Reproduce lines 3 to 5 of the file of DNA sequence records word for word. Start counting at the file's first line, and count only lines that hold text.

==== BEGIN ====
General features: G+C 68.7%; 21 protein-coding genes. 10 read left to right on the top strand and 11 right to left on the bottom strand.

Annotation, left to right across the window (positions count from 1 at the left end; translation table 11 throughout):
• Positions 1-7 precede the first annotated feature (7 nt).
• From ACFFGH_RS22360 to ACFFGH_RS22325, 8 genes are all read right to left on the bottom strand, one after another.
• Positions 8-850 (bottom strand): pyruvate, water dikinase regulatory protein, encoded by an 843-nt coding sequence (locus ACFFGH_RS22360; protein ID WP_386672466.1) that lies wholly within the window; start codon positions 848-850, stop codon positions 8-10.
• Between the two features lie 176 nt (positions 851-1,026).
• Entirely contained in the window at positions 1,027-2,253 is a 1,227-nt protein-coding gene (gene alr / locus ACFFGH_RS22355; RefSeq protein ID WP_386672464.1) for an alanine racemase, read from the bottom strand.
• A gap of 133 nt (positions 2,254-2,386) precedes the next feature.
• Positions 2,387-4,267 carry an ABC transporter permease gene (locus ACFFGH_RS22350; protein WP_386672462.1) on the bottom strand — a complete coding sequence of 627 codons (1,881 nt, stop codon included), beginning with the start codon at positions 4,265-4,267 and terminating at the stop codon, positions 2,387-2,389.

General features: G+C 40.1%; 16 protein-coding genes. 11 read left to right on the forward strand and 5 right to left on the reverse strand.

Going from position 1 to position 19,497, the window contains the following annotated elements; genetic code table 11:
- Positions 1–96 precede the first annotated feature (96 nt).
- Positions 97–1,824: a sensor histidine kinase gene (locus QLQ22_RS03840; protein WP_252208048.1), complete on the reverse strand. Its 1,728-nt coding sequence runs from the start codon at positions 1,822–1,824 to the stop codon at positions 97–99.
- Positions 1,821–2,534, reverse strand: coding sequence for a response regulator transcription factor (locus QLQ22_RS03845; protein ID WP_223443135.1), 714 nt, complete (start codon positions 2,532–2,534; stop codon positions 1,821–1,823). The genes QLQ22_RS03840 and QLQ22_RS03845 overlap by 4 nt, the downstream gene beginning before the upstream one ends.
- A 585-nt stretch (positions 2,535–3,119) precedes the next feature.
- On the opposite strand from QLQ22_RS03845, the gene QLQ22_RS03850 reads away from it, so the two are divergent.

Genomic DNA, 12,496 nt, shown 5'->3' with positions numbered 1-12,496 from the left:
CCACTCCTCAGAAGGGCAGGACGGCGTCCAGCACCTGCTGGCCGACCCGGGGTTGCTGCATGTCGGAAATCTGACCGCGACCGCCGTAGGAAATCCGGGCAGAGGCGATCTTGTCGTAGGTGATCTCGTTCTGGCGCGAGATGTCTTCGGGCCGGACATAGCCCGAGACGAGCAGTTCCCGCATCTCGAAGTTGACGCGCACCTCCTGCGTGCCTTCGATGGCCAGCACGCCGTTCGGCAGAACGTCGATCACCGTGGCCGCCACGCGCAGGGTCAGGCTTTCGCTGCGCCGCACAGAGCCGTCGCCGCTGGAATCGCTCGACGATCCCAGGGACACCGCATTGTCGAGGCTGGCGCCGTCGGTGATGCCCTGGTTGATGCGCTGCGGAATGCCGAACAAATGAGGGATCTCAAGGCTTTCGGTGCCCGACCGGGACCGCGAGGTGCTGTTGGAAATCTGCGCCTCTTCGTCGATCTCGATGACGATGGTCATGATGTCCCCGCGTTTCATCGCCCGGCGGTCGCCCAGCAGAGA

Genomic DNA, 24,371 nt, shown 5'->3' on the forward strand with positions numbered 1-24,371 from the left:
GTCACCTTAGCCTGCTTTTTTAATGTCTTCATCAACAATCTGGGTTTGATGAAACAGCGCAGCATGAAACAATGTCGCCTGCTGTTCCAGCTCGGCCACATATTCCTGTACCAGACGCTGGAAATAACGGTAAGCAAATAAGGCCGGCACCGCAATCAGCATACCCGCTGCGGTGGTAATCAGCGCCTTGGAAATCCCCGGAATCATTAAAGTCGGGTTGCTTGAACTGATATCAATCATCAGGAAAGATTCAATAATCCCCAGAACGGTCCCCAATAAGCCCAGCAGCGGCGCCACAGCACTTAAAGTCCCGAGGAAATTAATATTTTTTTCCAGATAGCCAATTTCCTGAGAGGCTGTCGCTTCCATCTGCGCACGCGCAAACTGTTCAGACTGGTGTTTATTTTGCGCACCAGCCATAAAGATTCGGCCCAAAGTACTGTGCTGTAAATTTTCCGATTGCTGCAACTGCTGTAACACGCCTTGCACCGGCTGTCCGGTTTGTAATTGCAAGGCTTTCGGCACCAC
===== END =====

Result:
• Positions 1-7 precede the first annotated feature (7 nt).
• From ACFFGH_RS22360 to ACFFGH_RS22325, 8 genes are all read right to left on the bottom strand, one after another.
• Positions 8-850 (bottom strand): pyruvate, water dikinase regulatory protein, encoded by an 843-nt coding sequence (locus ACFFGH_RS22360; protein ID WP_386672466.1) that lies wholly within the window; start codon positions 848-850, stop codon positions 8-10.